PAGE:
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Re: Mainframe SAS to PC located MS ACCESS database

As is so common in this language, the answer is 'it depends on what you're
trying to do'.  You can establish an odbc connection from a host job to
your SQL Server db (fairly sure it can do Access, too), but 1) your login
info is exposed in open code (and while you can do some things to hide it,
it's still out there (it's not encrypted)), and 2) if you're transmitting
large volumes of data, odbc is not very efficient.

If you're only going after a few rows of data, and you don't mind a
potential exposure of your credentials, then go the odbc route (this also
assumes that you don't have to jump through too many hoops to connect to a
PC/server--some shops have restricted access to only machines on the
network that they have control over--in which case you either need to move
your data onto one of those machines, or have your machine put on the
mapped/approved list).  If you want to move large volumes, or run a complex
join/stored procedure on the server side (or can't easily gain access to
your server from the host), then you might do a push up to the host instead
of a pull.  Create an export file that can be ftp'd, and then go fetch it
with your MVS batch job.

If you give us a few more details, maybe we can give you a more precise
answer.

CH


On Fri, 7 Oct 2005 15:36:11 -0500, Davis Kriss P <kpdavis@ILSTU.EDU> wrote:

>Dear SAS-L members,
>
>Is there a "SAS" or "other" set of products that would allow me to run a
>batch job in MVS/OS390 SAS, connect through the network, and actually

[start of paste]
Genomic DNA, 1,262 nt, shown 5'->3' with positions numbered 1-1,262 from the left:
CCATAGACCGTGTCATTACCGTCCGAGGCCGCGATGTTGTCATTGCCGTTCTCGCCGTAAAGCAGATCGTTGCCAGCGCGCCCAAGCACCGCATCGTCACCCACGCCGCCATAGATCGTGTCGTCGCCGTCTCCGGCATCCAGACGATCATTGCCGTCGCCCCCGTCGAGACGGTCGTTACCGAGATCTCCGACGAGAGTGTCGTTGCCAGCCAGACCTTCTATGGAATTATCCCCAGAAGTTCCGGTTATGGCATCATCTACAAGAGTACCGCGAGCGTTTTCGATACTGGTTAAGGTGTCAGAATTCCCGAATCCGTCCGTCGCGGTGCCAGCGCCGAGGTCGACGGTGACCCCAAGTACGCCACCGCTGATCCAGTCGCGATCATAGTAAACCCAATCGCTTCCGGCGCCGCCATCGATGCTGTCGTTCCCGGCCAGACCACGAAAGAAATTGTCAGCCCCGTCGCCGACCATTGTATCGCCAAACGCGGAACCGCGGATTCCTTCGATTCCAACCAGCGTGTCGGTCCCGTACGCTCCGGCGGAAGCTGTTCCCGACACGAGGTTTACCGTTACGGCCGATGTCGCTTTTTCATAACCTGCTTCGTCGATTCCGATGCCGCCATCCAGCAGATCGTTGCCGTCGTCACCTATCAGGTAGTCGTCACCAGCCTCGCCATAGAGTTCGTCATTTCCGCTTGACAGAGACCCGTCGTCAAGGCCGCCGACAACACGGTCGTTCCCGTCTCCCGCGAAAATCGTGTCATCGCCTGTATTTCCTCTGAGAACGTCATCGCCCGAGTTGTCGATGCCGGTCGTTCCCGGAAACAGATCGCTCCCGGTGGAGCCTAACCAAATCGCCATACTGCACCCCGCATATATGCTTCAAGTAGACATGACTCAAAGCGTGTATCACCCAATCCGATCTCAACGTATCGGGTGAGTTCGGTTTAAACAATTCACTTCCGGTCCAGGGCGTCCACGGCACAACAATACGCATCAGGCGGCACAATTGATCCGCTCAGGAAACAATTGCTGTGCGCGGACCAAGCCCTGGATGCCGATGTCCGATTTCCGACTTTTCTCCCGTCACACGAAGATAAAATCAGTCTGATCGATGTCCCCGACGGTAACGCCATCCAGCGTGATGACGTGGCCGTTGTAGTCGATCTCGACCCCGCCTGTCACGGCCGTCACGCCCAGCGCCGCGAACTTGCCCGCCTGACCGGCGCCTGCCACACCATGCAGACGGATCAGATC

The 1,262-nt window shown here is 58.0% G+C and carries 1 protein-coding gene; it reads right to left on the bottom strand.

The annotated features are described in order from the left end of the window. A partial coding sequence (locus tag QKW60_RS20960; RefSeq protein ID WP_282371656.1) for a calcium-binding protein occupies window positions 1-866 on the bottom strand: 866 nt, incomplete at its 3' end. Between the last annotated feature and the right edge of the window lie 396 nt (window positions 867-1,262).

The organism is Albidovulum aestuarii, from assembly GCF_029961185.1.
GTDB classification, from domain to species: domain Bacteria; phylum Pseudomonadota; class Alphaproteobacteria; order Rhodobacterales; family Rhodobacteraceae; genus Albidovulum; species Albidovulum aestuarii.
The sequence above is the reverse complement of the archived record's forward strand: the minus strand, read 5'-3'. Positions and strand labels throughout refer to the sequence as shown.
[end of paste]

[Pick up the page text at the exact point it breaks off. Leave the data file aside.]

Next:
>read an MS ACCESS database located on a PC or FTP site?
>
>I have been searching the SAS-L archives but did not find a recent
>discussion on the options to accomplish this connection.  I know it has
>not been possible in older versions of SAS and its connection products,
>but maybe there is something new I am not aware of.  It would not have
>to be an "ALL SAS" solution if there would be some mainframe software
>that could generally read data in this manner.
>
>Thanks in advance,
>
>Kriss Davis
>Ill State Univ
>kpdavis@ilstu.edu
0
10/7/2005 9:38:24 PM
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Mainframe SAS to PC located MS ACCESS database
Dear SAS-L members, Is there a "SAS" or "other" set of products that would allow me to run a batch job in MVS/OS390 SAS, connect through the network, and actually read an MS ACCESS database located on a PC or FTP site? I have been searching the SAS-L archives but did not find a recent discussion on the options to accomplish this connection. I know it has not been possible in older versions of SAS and its connection products, but maybe there is something new I am not aware of. It would not have to be an "ALL SAS" solution if there would be some mainframe softwa...